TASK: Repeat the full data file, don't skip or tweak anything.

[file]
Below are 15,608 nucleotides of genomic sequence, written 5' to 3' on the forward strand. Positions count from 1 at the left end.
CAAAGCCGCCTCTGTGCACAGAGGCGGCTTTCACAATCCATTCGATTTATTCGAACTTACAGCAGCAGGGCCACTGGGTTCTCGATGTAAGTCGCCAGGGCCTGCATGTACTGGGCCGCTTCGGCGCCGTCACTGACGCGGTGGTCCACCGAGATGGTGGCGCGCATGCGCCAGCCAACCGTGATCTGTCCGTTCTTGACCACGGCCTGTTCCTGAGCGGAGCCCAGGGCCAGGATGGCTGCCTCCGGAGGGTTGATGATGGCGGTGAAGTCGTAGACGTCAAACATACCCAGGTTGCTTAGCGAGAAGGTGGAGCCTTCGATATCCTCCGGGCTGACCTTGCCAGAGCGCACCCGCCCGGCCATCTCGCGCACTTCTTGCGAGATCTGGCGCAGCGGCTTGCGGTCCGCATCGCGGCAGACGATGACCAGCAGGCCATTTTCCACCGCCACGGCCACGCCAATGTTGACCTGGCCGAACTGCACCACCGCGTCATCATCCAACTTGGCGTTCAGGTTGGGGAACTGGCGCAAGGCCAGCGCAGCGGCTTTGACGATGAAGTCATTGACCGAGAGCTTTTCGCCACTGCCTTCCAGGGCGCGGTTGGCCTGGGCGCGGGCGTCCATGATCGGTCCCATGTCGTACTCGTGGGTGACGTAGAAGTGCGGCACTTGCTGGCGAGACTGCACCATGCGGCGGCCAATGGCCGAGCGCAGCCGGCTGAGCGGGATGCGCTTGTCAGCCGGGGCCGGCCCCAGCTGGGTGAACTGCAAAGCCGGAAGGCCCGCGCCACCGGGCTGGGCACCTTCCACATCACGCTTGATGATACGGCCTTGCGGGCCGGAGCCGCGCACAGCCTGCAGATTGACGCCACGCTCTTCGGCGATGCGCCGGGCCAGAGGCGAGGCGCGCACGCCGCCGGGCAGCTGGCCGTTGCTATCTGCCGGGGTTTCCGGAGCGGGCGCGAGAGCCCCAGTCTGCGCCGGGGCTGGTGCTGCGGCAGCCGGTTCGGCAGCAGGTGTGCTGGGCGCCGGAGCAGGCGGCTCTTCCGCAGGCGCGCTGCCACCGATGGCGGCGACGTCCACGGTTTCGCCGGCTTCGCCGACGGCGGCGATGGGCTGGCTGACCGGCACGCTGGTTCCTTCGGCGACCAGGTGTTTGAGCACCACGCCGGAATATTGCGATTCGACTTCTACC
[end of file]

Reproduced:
Below are 15,608 nucleotides of genomic sequence, written 5' to 3' on the forward strand. Positions count from 1 at the left end.
CAAAGCCGCCTCTGTGCACAGAGGCGGCTTTCACAATCCATTCGATTTATTCGAACTTACAGCAGCAGGGCCACTGGGTTCTCGATGTAAGTCGCCAGGGCCTGCATGTACTGGGCCGCTTCGGCGCCGTCACTGACGCGGTGGTCCACCGAGATGGTGGCGCGCATGCGCCAGCCAACCGTGATCTGTCCGTTCTTGACCACGGCCTGTTCCTGAGCGGAGCCCAGGGCCAGGATGGCTGCCTCCGGAGGGTTGATGATGGCGGTGAAGTCGTAGACGTCAAACATACCCAGGTTGCTTAGCGAGAAGGTGGAGCCTTCGATATCCTCCGGGCTGACCTTGCCAGAGCGCACCCGCCCGGCCATCTCGCGCACTTCTTGCGAGATCTGGCGCAGCGGCTTGCGGTCCGCATCGCGGCAGACGATGACCAGCAGGCCATTTTCCACCGCCACGGCCACGCCAATGTTGACCTGGCCGAACTGCACCACCGCGTCATCATCCAACTTGGCGTTCAGGTTGGGGAACTGGCGCAAGGCCAGCGCAGCGGCTTTGACGATGAAGTCATTGACCGAGAGCTTTTCGCCACTGCCTTCCAGGGCGCGGTTGGCCTGGGCGCGGGCGTCCATGATCGGTCCCATGTCGTACTCGTGGGTGACGTAGAAGTGCGGCACTTGCTGGCGAGACTGCACCATGCGGCGGCCAATGGCCGAGCGCAGCCGGCTGAGCGGGATGCGCTTGTCAGCCGGGGCCGGCCCCAGCTGGGTGAACTGCAAAGCCGGAAGGCCCGCGCCACCGGGCTGGGCACCTTCCACATCACGCTTGATGATACGGCCTTGCGGGCCGGAGCCGCGCACAGCCTGCAGATTGACGCCACGCTCTTCGGCGATGCGCCGGGCCAGAGGCGAGGCGCGCACGCCGCCGGGCAGCTGGCCGTTGCTATCTGCCGGGGTTTCCGGAGCGGGCGCGAGAGCCCCAGTCTGCGCCGGGGCTGGTGCTGCGGCAGCCGGTTCGGCAGCAGGTGTGCTGGGCGCCGGAGCAGGCGGCTCTTCCGCAGGCGCGCTGCCACCGATGGCGGCGACGTCCACGGTTTCGCCGGCTTCGCCGACGGCGGCGATGGGCTGGCTGACCGGCACGCTGGTTCCTTCGGCGACCAGGTGTTTGAGCACCACGCCGGAATATTGCGATTCGACTTCTACC